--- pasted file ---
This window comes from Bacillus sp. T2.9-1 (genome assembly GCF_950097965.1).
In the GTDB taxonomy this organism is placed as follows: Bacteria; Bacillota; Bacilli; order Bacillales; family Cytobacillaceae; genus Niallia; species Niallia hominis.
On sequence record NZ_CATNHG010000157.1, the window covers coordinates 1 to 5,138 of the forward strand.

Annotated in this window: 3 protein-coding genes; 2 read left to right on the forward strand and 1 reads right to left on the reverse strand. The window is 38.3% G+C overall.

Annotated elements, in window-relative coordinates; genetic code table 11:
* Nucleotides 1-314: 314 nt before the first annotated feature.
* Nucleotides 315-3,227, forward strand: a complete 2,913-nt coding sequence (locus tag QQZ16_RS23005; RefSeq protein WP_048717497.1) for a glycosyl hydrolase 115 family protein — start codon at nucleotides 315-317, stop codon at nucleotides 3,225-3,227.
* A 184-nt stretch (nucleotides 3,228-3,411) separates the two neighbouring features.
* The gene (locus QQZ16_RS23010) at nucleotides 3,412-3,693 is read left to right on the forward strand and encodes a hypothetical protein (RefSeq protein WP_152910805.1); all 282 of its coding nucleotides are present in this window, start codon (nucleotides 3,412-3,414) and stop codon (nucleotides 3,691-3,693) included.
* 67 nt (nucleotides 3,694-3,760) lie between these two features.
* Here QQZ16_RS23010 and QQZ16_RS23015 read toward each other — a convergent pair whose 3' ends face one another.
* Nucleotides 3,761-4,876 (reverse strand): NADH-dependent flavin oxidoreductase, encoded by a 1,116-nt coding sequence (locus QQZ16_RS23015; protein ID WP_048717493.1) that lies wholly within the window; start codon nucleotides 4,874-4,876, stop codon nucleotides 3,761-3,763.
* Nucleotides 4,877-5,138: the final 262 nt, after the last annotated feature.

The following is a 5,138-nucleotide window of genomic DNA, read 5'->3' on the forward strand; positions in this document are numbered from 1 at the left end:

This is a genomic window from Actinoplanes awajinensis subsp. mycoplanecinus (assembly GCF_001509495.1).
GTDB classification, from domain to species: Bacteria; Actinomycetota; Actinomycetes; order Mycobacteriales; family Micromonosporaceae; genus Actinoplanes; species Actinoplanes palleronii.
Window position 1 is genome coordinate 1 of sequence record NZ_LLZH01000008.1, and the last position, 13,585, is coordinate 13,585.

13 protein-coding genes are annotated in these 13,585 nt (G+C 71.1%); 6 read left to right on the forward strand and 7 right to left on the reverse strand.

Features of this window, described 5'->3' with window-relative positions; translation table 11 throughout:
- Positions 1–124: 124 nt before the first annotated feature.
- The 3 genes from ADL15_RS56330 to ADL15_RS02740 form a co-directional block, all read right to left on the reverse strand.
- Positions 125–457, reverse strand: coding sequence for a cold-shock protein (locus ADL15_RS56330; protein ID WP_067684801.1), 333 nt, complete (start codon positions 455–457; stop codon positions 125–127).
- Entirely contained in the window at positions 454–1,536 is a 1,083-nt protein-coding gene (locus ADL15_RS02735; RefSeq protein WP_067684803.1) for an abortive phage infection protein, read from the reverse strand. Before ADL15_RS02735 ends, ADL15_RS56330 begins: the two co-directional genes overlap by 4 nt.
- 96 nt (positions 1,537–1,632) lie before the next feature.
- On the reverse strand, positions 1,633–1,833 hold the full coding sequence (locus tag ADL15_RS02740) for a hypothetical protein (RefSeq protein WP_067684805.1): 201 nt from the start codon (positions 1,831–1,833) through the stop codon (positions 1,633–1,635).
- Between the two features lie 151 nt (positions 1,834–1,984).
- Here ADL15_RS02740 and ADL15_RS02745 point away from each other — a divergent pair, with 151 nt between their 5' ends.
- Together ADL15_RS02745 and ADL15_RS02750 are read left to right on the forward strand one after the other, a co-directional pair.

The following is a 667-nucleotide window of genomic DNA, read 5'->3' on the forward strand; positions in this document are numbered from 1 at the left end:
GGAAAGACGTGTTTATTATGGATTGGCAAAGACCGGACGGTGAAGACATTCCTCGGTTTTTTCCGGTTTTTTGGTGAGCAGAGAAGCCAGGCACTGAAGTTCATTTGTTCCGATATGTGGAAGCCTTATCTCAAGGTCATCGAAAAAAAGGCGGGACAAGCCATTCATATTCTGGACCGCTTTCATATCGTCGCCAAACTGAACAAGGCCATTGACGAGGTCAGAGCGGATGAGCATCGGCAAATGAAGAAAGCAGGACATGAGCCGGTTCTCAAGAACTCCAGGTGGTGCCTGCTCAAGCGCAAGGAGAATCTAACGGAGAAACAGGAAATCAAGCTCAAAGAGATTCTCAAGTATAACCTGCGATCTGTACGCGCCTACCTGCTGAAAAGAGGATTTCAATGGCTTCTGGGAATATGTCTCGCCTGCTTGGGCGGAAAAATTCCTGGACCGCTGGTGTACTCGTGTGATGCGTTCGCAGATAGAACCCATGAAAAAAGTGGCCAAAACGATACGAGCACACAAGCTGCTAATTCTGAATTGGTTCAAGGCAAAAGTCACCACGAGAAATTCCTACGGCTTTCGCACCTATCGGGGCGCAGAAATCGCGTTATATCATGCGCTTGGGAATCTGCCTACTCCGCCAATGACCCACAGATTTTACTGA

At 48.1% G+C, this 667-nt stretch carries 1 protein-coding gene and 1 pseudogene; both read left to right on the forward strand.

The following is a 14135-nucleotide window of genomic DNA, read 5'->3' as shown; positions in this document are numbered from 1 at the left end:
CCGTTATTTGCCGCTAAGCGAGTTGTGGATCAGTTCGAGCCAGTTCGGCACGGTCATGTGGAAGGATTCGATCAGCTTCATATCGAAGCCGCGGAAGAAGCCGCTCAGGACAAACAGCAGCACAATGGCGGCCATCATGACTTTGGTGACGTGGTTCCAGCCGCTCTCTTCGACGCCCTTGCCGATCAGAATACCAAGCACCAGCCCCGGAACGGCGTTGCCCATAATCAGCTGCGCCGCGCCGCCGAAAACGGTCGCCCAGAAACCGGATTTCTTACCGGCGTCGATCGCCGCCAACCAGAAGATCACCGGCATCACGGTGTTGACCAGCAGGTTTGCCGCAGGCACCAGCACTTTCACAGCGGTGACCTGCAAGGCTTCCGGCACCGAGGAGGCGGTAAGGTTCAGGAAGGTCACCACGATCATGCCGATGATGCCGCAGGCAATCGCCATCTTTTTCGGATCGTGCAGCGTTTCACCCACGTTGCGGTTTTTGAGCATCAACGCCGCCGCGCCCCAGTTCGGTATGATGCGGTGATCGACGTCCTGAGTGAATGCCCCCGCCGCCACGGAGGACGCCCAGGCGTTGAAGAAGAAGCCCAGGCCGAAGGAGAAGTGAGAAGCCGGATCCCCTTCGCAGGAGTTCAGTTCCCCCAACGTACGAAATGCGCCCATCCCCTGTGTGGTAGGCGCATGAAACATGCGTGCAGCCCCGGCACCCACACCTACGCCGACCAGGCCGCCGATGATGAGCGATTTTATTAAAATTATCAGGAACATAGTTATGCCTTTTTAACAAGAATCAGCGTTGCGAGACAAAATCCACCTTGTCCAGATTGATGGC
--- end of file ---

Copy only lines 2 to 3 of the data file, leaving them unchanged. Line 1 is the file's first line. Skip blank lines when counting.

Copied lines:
In the GTDB taxonomy this organism is placed as follows: Bacteria; Bacillota; Bacilli; order Bacillales; family Cytobacillaceae; genus Niallia; species Niallia hominis.
On sequence record NZ_CATNHG010000157.1, the window covers coordinates 1 to 5,138 of the forward strand.